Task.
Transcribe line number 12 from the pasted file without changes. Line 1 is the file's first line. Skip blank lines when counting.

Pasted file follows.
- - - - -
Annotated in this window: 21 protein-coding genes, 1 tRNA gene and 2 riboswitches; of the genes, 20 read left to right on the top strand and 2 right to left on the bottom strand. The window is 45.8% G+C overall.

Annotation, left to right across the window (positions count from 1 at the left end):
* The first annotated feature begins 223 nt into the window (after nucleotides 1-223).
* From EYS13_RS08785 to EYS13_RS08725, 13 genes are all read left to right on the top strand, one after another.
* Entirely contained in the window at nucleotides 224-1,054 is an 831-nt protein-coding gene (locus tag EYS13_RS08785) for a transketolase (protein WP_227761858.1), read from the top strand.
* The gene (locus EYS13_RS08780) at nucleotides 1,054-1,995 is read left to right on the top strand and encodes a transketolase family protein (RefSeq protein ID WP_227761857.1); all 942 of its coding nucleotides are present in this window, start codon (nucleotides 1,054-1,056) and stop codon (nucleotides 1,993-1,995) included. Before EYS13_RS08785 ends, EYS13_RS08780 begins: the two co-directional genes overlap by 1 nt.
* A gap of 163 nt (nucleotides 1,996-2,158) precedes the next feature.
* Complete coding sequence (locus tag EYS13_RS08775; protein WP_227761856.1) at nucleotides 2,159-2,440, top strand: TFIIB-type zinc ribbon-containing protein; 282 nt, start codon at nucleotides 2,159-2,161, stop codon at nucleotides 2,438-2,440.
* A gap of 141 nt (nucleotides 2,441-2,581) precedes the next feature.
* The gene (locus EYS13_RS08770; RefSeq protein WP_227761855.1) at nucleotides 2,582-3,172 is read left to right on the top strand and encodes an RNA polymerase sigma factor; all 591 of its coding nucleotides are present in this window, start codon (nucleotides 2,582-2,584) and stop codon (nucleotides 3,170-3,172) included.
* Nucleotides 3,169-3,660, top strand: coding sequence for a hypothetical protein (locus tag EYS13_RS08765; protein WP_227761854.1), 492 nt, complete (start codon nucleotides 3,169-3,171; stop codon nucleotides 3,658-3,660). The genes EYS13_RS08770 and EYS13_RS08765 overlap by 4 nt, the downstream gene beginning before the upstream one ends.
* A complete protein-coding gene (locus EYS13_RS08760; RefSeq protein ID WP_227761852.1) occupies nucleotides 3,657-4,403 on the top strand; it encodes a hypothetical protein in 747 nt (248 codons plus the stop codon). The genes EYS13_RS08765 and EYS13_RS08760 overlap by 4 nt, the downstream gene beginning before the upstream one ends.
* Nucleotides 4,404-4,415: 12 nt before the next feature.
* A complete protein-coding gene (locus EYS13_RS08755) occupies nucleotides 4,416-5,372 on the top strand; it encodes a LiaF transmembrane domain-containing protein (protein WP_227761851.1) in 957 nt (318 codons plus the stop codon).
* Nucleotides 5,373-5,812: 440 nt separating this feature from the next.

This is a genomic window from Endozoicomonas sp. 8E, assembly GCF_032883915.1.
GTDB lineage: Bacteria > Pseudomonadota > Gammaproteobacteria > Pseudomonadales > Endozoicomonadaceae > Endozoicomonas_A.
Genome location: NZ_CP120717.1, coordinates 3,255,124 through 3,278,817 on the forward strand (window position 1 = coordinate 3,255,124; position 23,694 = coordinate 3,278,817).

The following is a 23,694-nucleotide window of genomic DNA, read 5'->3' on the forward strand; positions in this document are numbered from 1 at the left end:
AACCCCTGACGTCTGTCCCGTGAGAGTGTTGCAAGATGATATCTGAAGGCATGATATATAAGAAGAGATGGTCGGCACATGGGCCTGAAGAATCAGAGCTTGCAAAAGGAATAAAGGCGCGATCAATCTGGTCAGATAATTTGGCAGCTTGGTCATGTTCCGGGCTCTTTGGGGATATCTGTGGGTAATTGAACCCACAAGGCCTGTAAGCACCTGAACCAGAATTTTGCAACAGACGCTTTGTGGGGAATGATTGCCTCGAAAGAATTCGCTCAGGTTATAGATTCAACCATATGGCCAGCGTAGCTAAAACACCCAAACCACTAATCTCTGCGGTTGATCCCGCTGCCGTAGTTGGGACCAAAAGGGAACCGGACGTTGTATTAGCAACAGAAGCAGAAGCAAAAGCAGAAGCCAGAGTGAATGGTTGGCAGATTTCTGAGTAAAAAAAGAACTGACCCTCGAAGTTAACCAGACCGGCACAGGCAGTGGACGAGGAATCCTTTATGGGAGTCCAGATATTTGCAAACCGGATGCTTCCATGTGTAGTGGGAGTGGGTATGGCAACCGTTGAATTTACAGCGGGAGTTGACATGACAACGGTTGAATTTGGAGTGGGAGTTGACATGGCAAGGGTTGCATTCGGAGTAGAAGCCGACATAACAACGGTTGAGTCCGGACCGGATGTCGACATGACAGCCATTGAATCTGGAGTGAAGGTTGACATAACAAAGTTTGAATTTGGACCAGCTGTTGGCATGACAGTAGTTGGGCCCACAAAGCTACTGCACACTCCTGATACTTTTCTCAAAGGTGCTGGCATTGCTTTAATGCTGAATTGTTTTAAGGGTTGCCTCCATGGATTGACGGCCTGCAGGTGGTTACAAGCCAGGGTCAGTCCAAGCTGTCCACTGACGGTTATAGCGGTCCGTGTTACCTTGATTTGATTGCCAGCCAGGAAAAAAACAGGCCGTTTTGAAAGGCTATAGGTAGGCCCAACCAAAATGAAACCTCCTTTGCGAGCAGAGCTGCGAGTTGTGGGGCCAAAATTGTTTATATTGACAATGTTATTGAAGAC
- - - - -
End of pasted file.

* A complete protein-coding gene (locus EYS13_RS08760; RefSeq protein ID WP_227761852.1) occupies nucleotides 3,657-4,403 on the top strand; it encodes a hypothetical protein in 747 nt (248 codons plus the stop codon). The genes EYS13_RS08765 and EYS13_RS08760 overlap by 4 nt, the downstream gene beginning before the upstream one ends.